What makes a man a man? That simple but weighty question provides a great deal of the subtext in Michael R. Roskam's film Bullhead (aka Rundskop). On the surface, it's a crime thriller set against the cattle-farming industry in Belgium (not exactly a theme that's been done to death), but at its core, Bullhead is a character study of a man wrestling with who he is and who he is not, and how the strain is tearing at his body and mind.
In Bullhead, Matthias Schoenaerts plays Jacky Vanmarsenille, who works at his family's farm raising cattle for beef wholesalers. Jacky also has another job, which is more lucrative but quite dangerous -- he's in cahoots with gangsters who sell illegal growth hormones that have been banned by Belgian authorities and that allow farmers to bring their animals to market quicker and more profitably. Jacky looks like the sort of hard man who would be well-suited for a life in organized crime: He's tall, muscular, and a formidable opponent in a fight. However, Jacky also has an uncertain temper and sometimes flies into spasms of violent rage, and there's a reason for his unpredictable behavior. When Jacky was on the verge of adolescence, he was brutally attacked by the son of a local crime boss, a psychotic teenager who removed Jacky's testicles with a brick. His doctor put him on a regimen of testosterone to replace the hormones his body could no longer produce, and two decades later, Jacky depends on massive doses of hormones, steroids, and other black-market medications to transform himself into the feared enforcer he is today. Beneath it all, Jacky is an emotional wreck who resents his family for not standing up to his attacker (fearing reprisals from the boy's father), he becomes enraged when anyone questions his manhood, and is inwardly bitter and remorseful about the family and long-term relationships he will never have. As Jacky struggles with these crises, he finds himself caught up in a criminal investigation after De Kuyper (Sam Louwyck), a meat wholesaler with underworld connections, approaches him about helping to move bootleg hormones. When a policeman looking into his activities turns up dead, Jacky wants out of the deal, though he may already be in too deep for his own good.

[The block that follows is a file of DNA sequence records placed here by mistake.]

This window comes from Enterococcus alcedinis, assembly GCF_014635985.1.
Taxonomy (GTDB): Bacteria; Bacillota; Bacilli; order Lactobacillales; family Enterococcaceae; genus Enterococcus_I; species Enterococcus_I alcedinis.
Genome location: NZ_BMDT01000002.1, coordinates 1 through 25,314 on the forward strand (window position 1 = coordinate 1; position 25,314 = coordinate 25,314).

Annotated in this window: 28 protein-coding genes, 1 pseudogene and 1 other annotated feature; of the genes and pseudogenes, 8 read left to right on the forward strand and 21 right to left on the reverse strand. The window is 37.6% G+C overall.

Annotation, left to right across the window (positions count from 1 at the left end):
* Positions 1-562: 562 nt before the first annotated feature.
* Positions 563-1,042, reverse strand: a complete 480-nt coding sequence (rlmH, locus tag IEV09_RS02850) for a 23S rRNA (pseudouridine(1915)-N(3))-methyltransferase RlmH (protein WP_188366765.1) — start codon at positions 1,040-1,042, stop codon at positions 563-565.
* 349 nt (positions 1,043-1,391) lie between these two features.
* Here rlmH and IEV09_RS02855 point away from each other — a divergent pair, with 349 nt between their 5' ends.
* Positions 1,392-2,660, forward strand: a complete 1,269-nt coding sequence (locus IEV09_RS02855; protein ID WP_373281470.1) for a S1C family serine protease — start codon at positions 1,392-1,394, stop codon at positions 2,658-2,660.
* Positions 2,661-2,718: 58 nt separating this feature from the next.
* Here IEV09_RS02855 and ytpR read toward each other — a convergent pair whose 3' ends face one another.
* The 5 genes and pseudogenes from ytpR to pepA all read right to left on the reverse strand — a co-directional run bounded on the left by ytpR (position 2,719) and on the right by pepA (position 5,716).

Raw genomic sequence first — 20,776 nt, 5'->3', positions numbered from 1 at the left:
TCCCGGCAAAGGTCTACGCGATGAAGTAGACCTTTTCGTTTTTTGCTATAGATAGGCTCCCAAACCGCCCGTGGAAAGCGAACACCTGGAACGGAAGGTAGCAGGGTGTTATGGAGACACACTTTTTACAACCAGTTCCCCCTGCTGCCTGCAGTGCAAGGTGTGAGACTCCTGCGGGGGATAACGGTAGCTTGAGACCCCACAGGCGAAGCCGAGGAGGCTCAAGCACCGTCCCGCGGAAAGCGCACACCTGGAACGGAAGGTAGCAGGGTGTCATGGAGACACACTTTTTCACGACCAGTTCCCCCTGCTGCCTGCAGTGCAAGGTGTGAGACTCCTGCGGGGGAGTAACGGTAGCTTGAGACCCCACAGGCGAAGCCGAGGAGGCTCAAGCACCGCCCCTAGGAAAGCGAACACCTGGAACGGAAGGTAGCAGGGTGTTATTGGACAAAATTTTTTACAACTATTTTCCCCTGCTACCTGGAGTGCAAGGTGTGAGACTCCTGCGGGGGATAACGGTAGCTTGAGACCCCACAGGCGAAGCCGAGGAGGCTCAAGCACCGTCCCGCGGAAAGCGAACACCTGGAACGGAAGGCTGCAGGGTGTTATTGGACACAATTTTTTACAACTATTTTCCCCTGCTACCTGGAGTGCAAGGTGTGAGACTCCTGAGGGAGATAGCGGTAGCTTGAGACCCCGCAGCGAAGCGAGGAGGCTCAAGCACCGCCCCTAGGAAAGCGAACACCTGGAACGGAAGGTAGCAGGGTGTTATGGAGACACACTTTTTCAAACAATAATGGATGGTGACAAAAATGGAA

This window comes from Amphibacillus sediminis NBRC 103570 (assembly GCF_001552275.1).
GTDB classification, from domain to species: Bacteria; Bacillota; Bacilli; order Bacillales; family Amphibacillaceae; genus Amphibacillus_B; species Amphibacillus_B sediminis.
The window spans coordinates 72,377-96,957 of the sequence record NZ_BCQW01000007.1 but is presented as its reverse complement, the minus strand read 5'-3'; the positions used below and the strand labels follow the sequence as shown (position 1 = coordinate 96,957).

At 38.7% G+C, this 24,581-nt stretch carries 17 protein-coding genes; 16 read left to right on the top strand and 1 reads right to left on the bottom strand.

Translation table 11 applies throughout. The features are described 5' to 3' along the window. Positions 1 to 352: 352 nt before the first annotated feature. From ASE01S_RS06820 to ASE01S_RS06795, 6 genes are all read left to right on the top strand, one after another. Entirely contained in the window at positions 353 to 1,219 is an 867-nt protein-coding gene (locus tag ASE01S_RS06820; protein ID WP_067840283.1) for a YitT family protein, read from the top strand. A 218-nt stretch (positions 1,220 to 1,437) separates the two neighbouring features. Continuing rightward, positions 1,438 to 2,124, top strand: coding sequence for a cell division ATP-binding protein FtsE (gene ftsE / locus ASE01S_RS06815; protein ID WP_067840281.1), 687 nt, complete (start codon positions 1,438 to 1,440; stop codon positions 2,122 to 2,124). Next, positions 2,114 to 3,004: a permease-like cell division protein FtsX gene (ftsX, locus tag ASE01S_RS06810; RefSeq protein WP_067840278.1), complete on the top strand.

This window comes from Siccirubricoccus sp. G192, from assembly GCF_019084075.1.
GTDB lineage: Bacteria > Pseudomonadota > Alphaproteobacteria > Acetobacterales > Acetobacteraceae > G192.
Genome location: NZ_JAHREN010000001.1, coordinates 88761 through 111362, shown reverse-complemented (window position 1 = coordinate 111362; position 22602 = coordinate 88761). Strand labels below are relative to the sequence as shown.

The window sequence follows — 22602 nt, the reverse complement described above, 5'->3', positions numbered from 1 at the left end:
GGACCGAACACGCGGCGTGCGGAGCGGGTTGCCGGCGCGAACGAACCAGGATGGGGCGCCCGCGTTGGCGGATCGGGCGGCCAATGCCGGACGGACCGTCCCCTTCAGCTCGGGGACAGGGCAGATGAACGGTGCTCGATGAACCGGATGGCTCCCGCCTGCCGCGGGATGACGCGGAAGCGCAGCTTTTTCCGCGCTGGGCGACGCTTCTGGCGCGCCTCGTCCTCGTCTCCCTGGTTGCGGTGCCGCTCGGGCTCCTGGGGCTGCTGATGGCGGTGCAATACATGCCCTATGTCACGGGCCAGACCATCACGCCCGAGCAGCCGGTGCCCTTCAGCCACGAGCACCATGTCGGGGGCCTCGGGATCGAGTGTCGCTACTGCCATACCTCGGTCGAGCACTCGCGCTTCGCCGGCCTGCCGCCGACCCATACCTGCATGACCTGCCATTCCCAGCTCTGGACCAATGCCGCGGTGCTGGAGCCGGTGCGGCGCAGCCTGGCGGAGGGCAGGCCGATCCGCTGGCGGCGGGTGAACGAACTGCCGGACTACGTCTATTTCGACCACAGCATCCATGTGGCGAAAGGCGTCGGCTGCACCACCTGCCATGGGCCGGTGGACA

Bullhead's narrative is often too convoluted, as the dirty dealings among the hormone traders are mixed-up with crooks-turned-police informants, jaded detectives, gangsters who may or may not be gay, the less-than-cordial relations between French and Dutch-speaking Belgians, and a pair of bumbling auto repairmen who could have stepped out of an early Guy Ritchie film. But while all of this may loosely tie in with the story Michael R. Roskam has chosen to tell, the real focal point of the movie is Schoenaerts as Jacky, and it's his effort that makes Bullhead work. Jacky is a man whose life is built around keeping secrets, but Schoenaerts is able to communicate a great deal with small gestures and passing glances, and despite his massive size and often violent actions, the actor makes Jacky a tragic figure whose actions hide a wealth of physical and emotional agony. Schoenaerts is so impressive that it's a shame the rest of the film doesn't measure up to his work; Jeanne Dandoy is good as Lucia, a woman from Jacky's past who haunts him on several levels, but much of the rest of the cast seem mannered and one-dimensional, and despite Roskam's keen eye and appropriately gritty but painterly visual style, the pacing is inconsistent and the movie takes its time lurching to a conclusion that isn't especially satisfying. Bullhead is Roskam's first feature film, and while it shows a great deal of promise, Schoenaerts is ultimately the talent that brings this picture to life. Although he helps make it into a powerful and disturbing experience, like his character, Bullhead seems bulkier and less stable than it was truly meant to be.